In a letter published on the ASC web site, Crudo asserts that details surrounding the death have been well documented but “something important” has been lost in the reportage.
“The facts, as they’ve been related, describe a horrible and preventable tragedy,” he said. “The public outpouring of grief by individuals and groups connected to the camera department was remarkable, but the fact that it came almost exclusively from us uncovered a dark secret most of us have known for quite some time: This industry is in trouble, and I don’t mean economically, but spiritually.”
Crudo goes on to say that he’s concerned about the “disdain” with which so many people deal with each other on the road, in the supermarket, at the ballpark and on sets.
“I can’t imagine that anyone associated with ‘Midnight Rider’ wished for Sarah Jones to be killed while doing her job,” he wrote. “Unless they’re followed by corresponding action, good intentions mean nothing, and that’s especially true in this case. The only people who really know what attitudes led to this tragedy are those who were with her at the location that day. But if you think a certain loss of humanity didn’t play a primary role in what happened, you might be beyond saving yourself.”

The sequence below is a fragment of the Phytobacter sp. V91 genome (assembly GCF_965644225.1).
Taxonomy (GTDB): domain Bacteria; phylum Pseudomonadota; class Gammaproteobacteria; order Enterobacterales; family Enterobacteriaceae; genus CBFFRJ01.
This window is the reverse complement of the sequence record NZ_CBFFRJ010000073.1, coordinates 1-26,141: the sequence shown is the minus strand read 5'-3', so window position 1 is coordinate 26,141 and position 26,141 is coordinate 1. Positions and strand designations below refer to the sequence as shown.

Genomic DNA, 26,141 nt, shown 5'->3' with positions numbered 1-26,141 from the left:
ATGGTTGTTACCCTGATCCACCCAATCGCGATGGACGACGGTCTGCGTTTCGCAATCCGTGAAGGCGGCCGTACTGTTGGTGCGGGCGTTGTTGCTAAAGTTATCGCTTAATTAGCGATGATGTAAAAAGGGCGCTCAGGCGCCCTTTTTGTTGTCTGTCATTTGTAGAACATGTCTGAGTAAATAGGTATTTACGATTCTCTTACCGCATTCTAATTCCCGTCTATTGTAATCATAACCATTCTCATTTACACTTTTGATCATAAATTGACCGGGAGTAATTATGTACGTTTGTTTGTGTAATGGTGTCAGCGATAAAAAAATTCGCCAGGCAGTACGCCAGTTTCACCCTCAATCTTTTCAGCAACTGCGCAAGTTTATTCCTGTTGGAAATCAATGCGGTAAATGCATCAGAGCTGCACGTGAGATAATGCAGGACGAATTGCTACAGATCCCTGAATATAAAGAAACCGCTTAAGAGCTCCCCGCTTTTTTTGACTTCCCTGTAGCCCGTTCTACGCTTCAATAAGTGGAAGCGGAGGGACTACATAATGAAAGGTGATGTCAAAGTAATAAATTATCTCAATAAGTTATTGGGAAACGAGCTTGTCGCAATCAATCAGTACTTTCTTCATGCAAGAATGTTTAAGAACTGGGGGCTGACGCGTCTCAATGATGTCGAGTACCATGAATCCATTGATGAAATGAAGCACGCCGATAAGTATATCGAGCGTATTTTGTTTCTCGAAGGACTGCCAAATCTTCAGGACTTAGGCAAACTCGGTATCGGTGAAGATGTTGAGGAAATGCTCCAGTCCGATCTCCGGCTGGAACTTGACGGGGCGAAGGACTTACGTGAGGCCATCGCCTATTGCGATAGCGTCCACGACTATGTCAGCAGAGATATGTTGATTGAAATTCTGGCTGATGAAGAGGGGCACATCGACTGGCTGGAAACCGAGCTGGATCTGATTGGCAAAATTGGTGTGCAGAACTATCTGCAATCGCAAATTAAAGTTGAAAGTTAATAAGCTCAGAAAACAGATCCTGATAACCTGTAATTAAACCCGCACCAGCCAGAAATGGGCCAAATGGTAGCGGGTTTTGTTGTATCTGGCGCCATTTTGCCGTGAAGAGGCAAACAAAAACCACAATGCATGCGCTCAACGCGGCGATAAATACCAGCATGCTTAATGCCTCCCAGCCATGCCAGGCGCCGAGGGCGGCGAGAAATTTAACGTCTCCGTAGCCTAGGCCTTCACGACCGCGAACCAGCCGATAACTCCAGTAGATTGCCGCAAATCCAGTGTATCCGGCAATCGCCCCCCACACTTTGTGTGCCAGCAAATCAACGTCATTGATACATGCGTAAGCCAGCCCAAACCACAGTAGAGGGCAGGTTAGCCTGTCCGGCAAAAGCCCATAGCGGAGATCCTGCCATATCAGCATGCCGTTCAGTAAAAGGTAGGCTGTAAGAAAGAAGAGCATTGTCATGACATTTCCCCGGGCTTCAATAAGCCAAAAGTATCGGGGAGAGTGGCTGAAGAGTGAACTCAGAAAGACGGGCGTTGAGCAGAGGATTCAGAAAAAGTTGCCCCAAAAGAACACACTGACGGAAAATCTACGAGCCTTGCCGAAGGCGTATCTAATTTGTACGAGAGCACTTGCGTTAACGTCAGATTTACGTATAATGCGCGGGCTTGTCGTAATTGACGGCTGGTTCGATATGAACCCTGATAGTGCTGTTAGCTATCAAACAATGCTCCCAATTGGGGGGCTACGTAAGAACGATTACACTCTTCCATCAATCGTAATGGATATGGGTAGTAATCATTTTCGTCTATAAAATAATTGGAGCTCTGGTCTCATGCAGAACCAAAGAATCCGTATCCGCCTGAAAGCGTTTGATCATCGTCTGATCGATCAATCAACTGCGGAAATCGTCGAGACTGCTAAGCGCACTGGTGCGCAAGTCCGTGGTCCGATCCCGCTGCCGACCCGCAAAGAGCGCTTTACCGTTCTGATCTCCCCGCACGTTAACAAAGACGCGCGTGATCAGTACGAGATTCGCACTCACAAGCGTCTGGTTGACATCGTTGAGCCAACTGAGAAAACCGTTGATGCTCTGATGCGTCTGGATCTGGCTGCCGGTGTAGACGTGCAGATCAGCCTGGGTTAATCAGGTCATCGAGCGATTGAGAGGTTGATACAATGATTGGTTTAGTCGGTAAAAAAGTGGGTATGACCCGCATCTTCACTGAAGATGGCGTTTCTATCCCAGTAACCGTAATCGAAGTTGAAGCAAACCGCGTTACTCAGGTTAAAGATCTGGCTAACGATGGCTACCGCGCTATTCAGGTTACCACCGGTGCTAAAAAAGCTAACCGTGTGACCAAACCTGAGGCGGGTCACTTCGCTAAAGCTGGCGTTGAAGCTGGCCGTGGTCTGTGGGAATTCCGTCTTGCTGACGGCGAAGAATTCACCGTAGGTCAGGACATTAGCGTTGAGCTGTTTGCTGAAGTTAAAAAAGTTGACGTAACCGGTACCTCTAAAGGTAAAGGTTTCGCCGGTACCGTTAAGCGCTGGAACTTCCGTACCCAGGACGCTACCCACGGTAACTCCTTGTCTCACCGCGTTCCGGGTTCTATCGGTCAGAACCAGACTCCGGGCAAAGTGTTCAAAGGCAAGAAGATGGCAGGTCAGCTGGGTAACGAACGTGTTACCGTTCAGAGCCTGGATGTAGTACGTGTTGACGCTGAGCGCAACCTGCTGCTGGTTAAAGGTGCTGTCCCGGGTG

Crudo concluded his missive by calling on other cinematographers to keep sets safe as an appropriate tribute to Jones.
“As directors of photography, we have always been responsible for the safety of our crews, and it is incumbent upon us to find ways to be more decent and caring not only to them, but also to everyone we know,” he said “It won’t always be easy; at times, it will run counter to initial impulses. But if our example proves worthy, it might make a start toward curing the spiritual sickness I have described. It would also stand as the most profound tribute any of us could offer to the memory of Sarah Jones.”